British defence contractors are being targeted by a sophisticated campaign that uses specifically tailored malicious emails to try to gain access to their systems, according to Cabinet Office minister Francis Maude.
An information-sharing hub has revealed a campaign to break into defence contractors' systems via a tailored malicious email campaign, according to Cabinet Office minister Francis Maude. Photo credit: BIS
The 'spear-phishing' attacks came to light as a result of information sharing between business and government organisations, which was introduced as part of a new UK cybersecurity strategy in November, Maude said in speech on Thursday.
"The benefits of this [data-sharing] are already emerging," Maude told an audience at the International Centre for Defence Studies in Estonia. "In one case, our intelligence agency GCHQ learn[ed] of a significant campaign of malicious emails targeting UK defence companies which they duly alerted that community to."
A Cabinet Office spokesman was unable to give more details of the attacks on the defence sector, which is one of the five industries covered by the information-sharing hub overseen by GCHQ.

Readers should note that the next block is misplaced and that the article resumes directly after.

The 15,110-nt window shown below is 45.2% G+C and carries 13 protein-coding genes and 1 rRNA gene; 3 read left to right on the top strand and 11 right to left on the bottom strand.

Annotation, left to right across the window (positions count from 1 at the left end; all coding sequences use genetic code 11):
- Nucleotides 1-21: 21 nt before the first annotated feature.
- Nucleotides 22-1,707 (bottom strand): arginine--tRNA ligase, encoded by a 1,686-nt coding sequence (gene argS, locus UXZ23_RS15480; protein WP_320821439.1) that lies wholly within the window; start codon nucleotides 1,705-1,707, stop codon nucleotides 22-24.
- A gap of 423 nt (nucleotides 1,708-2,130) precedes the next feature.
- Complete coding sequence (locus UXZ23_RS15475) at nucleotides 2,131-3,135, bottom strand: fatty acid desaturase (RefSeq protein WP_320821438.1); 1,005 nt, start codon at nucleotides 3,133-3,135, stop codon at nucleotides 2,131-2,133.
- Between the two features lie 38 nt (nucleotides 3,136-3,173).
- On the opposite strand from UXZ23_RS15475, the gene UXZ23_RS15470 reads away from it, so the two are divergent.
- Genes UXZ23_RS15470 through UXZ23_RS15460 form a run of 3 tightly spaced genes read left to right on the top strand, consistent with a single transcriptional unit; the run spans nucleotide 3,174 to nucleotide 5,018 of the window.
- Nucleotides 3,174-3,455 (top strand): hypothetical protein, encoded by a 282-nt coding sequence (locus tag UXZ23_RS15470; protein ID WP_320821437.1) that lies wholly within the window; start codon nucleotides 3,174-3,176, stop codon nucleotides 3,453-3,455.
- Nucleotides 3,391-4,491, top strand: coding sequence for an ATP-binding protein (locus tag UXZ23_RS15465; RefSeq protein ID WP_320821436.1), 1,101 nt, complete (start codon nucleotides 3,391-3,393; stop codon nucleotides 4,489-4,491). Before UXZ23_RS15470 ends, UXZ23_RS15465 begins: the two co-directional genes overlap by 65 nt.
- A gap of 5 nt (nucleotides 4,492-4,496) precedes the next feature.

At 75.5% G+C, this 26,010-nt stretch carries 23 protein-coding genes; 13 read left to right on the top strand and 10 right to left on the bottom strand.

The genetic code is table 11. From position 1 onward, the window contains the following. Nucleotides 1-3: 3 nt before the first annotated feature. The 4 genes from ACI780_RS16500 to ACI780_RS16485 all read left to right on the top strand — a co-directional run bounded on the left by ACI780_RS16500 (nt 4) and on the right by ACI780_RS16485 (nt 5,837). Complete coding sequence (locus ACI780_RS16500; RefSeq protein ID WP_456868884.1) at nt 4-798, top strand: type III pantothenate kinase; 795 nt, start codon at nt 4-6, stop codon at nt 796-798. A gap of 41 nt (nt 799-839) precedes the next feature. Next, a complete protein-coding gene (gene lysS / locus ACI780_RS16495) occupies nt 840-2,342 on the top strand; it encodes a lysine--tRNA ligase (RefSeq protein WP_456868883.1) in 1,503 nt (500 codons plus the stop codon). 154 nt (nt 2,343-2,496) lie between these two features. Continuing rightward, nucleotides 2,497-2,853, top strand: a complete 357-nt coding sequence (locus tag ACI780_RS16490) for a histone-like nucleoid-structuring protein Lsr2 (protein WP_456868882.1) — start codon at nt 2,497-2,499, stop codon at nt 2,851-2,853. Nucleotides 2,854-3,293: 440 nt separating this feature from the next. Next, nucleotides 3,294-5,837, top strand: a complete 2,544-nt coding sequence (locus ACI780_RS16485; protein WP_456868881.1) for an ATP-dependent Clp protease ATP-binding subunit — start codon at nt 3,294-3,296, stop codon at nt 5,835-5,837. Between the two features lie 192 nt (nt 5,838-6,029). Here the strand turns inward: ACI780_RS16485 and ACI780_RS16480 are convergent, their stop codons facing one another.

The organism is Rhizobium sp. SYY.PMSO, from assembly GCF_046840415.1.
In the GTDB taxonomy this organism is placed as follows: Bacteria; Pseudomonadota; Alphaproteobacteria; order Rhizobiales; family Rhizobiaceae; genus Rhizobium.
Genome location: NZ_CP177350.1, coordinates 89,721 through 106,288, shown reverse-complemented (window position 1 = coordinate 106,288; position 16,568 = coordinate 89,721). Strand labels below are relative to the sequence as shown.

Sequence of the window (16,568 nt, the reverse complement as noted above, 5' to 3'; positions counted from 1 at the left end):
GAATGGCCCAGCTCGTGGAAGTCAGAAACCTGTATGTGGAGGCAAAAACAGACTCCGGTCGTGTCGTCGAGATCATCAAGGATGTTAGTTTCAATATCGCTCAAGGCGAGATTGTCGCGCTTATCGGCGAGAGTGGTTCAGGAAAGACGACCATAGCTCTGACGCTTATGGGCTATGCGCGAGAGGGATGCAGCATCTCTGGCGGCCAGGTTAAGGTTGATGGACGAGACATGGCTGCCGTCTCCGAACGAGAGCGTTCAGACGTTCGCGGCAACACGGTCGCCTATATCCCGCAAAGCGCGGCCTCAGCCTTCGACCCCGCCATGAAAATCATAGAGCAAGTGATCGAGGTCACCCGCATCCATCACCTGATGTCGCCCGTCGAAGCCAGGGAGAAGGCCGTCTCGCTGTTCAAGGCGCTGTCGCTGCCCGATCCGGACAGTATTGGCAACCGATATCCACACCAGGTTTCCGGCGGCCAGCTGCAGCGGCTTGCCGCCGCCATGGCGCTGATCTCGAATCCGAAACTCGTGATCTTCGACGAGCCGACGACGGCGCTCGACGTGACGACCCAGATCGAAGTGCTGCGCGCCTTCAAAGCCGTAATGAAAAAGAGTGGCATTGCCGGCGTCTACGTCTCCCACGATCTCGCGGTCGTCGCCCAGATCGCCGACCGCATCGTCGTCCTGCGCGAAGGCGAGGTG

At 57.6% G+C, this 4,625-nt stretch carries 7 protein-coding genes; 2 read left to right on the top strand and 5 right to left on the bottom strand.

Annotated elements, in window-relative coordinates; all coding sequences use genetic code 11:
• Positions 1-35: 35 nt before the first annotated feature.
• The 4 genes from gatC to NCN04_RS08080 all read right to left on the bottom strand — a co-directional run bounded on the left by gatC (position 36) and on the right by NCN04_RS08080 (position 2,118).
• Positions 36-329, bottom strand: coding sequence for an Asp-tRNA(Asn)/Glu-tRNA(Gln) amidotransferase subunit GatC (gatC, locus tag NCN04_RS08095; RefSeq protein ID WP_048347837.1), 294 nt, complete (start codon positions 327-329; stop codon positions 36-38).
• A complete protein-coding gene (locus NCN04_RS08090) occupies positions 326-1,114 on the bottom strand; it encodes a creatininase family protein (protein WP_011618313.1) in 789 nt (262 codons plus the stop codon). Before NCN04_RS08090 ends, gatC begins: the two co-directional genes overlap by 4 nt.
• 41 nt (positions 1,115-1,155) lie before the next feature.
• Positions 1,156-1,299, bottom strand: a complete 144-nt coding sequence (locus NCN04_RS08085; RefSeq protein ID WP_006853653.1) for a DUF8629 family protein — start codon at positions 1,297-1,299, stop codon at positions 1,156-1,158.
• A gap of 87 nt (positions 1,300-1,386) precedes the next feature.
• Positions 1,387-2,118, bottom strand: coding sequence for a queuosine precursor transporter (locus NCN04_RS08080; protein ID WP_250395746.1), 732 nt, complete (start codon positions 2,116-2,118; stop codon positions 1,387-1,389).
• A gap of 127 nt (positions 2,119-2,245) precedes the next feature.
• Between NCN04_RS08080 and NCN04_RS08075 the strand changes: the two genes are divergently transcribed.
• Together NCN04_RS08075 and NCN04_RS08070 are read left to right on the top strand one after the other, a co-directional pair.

He did reveal that businesses in the other four sectors — telecoms, finance, pharmaceuticals and energy — are also now actively exchanging data on the cyberattacks they are suffering. "The hub has been set up and is effective," he told ZDNet UK.
The data-sharing hub is expected to move to full operational capability later this year and will expand to include other organisations. In his speech, Maude said the effort should eventually be directed by the private sector.
"Ultimately we want to see industry taking the lead on this important initiative, so it's led by industry for industry," he said.
The minister, who has responsibility for cybersecurity, also spoke about risks to this summer's Olympic Games in London. The Games "will not be immune to cyberattacks", he said, echoing comments he has made in the run-up to the event.
"The Beijing Olympics saw 12 million cybersecurity incidents during their Olympics. We have rightly been preparing for some time — a dedicated unit will help guard the London Olympics against cyberattack — we are determined to have a safe and secure Games," Maude told the audience.
In addition, he noted that foreign spy agencies are making efforts to break into British government systems. "UK government networks continue to be regularly targeted by foreign intelligence agencies, or groups working on their behalf," he said.
As part of the government's response to cyberthreats, it is funding public education schemes to make sure people are aware of the risks. One initiative, Get Safe Online, has now been allocated £400,000 in funding, Maude announced. The money will come from £650m set aside for cybersecurity response, according to the Cabinet Office.
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